As an administrative professional, you’re likely aware of what it takes for you to be successful. As the person whom people at your company rely on to ensure logistical tasks are completed and daily schedules run smoothly, you need a high level of knowledge and skill to carry out the demands of the role. However, the secret to being an exceptional administrative professional doesn’t lie solely with your skill level. “Most, if not all, office support professionals have a very similar set of skills, so it’s important to separate yourself from everyone else by establishing your confidence during an interview,” says Kaitlyn Doyle, an Associate in the Execu|Search Group’s Office Support & Human Resources division. “By doing so, you make it clear to the hiring manager that you have the potential to become an indispensable member of their company.” In order to display confidence during a job interview, be sure to keep these 5 things in mind: Dress the part Since how you present yourself often has a direct correlation to your confidence levels, you’ll want to have an outfit you feel comfortable and confident in. Additionally, it’s a good idea to make sure your outfit is tailored to the dress code the company adheres to. If you forget to ask or the hiring manager doesn’t tell you what type of business attire you should arrive in, you can often get a good sense of how other employees dress by visiting the company’s website or their social media accounts. Do your company research As an administrative professional, having an in-depth understanding of the company will be crucial to your success in the role. However, it’s also a proven way to demonstrate your confidence during an interview! “Employers love seeing someone who has a grasp on how daily operations within the company work,” says Kaitlyn. “In their eyes, this type of confidence indicates that you can be relied on because you’re strong in your knowledge of company best practices.” Act beyond the interview You may think that you only need to be on your ‘A’ game during the interview , but as an administrative professional, you’ll need to be attentive the moment you walk in. “Since administrative roles involve constant interaction, you should act under the assumption that everyone from reception to the interviewer is evaluating you,” explains Kaitlyn. “In order to demonstrate to everyone who may be observing you that you’re confident and self-assured, sit with good posture, don’t get distracted by your phone or other technology, and speak with an assertive tone.” Emphasize your strengths While you may have a similar set of skills to other candidates who are interviewing for the same position as you, there is a chance they may have more experience in a particular program that makes them a more attractive candidate. This may seem tough to overcome, but you can win a hiring manager over by emphasizing your personal strengths whether you’re an exceptional problem-solver or you’re an Excel wizard, you can find confidence in discussing matters where you feel you have more expertise. By demonstrating your knowledge in other areas, the hiring manager may overlook the fact that you’re not as experienced because you’re that confident in your abilities. Don’t be afraid to express some ego “As an administrative professional, employers are looking for someone who is confident, energetic and comfortable handling any task,” explains Kaitlyn. “That’s why, when you are interviewing for a position, you want to show a little bit of an ego in regards to your abilities and potential as an employee.” While you don’t want to come off as arrogant, being able to relate how your past work experiences will help you seamlessly transition into a new role demonstrates confidence in being able to do the job.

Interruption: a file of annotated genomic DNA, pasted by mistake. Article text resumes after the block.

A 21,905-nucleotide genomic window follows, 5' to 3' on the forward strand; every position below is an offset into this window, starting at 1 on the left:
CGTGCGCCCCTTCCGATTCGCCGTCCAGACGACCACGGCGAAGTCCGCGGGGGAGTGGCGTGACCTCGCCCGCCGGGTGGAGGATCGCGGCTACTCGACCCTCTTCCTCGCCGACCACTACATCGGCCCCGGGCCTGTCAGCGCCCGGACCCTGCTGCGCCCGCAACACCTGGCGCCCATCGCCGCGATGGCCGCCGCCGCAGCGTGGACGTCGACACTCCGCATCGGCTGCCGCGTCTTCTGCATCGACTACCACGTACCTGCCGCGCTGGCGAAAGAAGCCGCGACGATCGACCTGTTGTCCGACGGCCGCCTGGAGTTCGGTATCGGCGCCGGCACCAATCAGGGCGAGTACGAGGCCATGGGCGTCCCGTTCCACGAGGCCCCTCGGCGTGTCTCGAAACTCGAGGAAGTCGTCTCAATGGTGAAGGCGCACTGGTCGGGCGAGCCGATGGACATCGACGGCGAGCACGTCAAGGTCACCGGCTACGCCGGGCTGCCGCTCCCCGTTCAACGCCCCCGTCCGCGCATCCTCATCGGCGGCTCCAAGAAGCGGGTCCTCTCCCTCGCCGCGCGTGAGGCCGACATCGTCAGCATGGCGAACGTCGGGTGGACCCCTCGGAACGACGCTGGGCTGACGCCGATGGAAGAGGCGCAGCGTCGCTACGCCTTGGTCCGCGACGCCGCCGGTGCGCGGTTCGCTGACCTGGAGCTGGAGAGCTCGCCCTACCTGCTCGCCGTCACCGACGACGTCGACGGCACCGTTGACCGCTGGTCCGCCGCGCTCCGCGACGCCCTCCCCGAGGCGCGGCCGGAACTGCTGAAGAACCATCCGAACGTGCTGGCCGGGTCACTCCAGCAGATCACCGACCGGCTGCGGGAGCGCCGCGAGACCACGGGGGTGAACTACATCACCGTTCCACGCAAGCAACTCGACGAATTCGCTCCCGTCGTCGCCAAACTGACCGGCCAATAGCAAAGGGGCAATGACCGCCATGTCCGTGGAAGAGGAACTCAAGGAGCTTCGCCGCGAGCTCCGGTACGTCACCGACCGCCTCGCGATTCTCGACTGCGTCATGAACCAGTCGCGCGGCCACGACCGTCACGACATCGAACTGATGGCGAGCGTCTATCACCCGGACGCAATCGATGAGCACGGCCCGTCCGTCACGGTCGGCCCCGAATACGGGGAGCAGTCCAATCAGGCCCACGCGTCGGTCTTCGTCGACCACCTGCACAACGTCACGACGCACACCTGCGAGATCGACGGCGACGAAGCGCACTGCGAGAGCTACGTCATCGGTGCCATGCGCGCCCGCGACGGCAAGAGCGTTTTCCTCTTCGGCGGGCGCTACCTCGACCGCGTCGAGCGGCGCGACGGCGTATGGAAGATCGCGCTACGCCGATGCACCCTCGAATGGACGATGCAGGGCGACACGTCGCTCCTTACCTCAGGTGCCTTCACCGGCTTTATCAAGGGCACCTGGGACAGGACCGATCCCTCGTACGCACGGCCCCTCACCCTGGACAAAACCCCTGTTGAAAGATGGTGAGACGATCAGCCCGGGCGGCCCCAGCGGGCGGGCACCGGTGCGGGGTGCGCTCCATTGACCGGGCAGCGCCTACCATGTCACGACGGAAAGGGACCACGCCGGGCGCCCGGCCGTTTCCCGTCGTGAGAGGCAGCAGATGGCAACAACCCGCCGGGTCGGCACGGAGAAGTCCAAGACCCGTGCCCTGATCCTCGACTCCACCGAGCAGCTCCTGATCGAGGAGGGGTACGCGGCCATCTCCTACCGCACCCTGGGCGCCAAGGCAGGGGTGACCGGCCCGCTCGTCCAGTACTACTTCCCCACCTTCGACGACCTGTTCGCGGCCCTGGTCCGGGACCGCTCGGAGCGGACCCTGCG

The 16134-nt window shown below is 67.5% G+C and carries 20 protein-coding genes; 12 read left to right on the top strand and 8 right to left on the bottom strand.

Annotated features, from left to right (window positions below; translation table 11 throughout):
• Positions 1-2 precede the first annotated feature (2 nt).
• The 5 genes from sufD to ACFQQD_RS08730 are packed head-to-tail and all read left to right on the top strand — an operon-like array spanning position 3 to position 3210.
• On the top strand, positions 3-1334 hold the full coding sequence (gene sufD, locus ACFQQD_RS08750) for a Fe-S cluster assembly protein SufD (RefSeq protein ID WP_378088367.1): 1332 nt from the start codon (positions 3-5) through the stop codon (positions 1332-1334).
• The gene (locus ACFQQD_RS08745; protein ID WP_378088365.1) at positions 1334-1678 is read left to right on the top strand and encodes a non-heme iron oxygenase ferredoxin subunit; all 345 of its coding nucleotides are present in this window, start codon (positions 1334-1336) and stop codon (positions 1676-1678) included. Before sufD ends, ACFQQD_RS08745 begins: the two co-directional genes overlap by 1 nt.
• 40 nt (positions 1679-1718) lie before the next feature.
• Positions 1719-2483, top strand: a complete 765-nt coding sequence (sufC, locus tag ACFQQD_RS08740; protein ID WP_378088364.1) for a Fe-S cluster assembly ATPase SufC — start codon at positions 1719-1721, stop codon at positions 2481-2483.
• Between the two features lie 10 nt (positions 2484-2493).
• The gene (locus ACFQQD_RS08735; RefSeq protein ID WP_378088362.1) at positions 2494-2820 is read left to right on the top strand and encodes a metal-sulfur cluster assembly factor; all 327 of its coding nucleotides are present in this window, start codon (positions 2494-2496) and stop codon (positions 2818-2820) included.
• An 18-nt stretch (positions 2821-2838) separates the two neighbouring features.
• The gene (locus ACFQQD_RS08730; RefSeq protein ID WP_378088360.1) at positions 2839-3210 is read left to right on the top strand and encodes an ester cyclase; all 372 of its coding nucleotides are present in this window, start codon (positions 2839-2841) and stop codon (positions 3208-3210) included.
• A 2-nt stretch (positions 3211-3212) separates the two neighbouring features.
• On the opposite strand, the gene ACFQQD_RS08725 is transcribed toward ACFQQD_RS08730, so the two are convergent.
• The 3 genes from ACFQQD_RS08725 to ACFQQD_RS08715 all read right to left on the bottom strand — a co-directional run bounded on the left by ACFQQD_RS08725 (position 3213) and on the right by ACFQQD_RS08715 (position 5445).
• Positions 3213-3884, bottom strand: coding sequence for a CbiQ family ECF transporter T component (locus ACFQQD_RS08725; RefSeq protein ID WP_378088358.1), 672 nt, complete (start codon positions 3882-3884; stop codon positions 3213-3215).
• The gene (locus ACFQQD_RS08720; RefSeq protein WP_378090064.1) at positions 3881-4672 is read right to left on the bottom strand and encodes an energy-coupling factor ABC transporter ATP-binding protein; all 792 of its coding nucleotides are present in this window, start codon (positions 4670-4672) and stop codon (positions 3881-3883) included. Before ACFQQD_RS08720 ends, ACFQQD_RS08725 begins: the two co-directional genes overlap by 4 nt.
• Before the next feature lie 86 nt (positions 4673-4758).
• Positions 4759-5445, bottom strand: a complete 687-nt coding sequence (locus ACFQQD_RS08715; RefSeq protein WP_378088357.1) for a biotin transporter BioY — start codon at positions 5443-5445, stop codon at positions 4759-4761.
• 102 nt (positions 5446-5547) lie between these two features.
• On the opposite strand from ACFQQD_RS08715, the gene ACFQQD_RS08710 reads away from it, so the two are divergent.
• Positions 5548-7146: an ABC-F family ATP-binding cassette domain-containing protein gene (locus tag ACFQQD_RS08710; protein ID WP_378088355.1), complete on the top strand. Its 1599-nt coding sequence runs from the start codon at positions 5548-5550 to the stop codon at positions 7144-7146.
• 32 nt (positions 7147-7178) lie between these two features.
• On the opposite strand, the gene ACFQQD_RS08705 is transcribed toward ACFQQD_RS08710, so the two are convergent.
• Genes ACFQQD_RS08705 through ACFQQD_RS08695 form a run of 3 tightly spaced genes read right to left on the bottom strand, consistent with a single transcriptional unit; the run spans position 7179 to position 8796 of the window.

22 January 2018